Jefferson City is looking at establishing a new city vision, laying out the goals and tasks to be completed in order to achieve that vision.
At the City Council meeting Monday, City Administrator Nathan Nickolaus made a presentation on the city's goals and its vision. He said the council had asked him to set up some goals, but stressed that what he came up with was simply from discussions with staff.
For a realistic and complete vision for Jefferson City, he said, the community and the council needs to be involved.
"This is my vision," Nickolaus said. "Just something to kind of think about."
He said it is a dynamic city that should uphold its cultural legacy and "build toward a strong, vibrant future."
Nickolaus said one of his goals would be to create a positive city and encourage diversity, which would require attracting more people to the area.
One of Nickolaus' "pet peeves" is how often people are asked if they are born here, adding that the implication is a person's input is not as important if they are not originally from Jefferson City.
"That's very off-putting to people who are not from here," he said.
Nickolaus said what he presented is just a starting point and the process would not be simple.
"It's a very lengthy process," Nickolaus said. "You've got to have this kind of vision to move forward."
Mayor Eric Struemph said he hopes the process of establishing a city vision would begin in the next few months.
Transit supporters vocal
In other business, transit riders and supporters spoke at the council meeting to voice their continued support of JeffTran and Handi Wheels.
In the past few months, the transit system had faced a proposed midday break in service as part of a series of cuts to make up a $1.68 million budget shortfall for this fiscal year. Last month, the council voted to restore the funds and avoid cutting the service.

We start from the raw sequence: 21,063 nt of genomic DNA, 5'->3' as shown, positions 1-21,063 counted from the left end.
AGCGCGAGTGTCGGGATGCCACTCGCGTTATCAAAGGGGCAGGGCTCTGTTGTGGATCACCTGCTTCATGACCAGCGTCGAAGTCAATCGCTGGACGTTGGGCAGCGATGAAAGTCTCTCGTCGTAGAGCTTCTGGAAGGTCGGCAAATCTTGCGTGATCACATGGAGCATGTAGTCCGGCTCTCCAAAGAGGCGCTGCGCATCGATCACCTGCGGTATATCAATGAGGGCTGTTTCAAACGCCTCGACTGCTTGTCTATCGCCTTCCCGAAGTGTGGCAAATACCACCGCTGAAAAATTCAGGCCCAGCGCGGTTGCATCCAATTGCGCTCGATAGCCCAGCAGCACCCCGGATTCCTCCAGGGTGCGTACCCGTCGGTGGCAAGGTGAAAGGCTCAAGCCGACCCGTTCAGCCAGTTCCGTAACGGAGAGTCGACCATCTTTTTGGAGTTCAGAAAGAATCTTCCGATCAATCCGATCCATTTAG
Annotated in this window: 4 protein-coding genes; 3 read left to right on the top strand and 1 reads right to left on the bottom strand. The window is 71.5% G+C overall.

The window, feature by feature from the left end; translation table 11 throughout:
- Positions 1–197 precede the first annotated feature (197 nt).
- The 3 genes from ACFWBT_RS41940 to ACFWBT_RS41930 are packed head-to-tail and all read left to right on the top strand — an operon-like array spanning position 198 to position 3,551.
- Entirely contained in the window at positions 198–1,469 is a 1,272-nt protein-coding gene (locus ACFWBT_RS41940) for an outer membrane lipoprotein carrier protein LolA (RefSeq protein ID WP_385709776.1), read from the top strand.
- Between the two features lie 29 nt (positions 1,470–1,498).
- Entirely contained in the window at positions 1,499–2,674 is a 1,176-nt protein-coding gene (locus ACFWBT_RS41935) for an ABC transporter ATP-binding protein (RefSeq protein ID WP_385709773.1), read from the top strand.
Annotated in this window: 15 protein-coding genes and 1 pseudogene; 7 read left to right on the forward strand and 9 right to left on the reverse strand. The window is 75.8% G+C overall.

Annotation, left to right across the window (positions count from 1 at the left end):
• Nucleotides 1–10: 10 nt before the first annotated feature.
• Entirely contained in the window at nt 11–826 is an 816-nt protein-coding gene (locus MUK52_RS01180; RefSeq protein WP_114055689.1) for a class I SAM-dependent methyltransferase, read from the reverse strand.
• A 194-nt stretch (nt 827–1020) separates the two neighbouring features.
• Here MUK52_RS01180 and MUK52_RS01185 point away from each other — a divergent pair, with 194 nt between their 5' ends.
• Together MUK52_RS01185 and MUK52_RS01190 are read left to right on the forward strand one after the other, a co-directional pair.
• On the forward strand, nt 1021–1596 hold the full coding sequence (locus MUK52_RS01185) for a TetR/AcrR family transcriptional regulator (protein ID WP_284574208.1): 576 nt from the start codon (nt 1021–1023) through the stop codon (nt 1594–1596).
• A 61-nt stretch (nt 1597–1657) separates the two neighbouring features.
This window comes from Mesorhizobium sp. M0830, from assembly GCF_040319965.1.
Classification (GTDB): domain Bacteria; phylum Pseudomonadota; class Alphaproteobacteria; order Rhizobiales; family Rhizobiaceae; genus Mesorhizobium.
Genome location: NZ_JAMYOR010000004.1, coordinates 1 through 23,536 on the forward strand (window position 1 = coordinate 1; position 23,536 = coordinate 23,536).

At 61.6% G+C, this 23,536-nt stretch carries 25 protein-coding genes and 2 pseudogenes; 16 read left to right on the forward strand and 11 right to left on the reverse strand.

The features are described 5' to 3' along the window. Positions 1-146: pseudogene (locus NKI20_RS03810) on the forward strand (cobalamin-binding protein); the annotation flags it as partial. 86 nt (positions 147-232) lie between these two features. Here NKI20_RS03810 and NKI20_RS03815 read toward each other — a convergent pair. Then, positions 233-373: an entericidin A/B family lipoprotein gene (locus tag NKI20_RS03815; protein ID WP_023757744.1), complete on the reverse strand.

But transit riders returned to voice support of an expanded system, with the group Citizens for JeffTran submitting nearly 700 signatures in support of city transit.
"You may not need it right now, but one of these days, you just might," said Wayne Lee.
Lee, and several others, also spoke in support of establishing a public transit advisory commission, something the council may discuss later this month at a Public Works and Planning Committee meeting.
"What we need right now is a transit commission," Lee said. "We can do that together. And that's the way it has to be."
Heidi Lucas, chair of the Citizens for JeffTran group, said she hopes the council will keep in mind the many people who depend on transit as they begin work on the 2014 budget.
"We hope that we can find a way to increase transit service to better serve those who ride it as well as find a way to attract new riders to use JeffTran," Lucas said.
Lucas also presented the council with a list of recommendations for members of a public transit advisory commission. The list includes two council members, members of the business community, a regular route rider, two riders of Handi Wheels, a disability advocate and many others.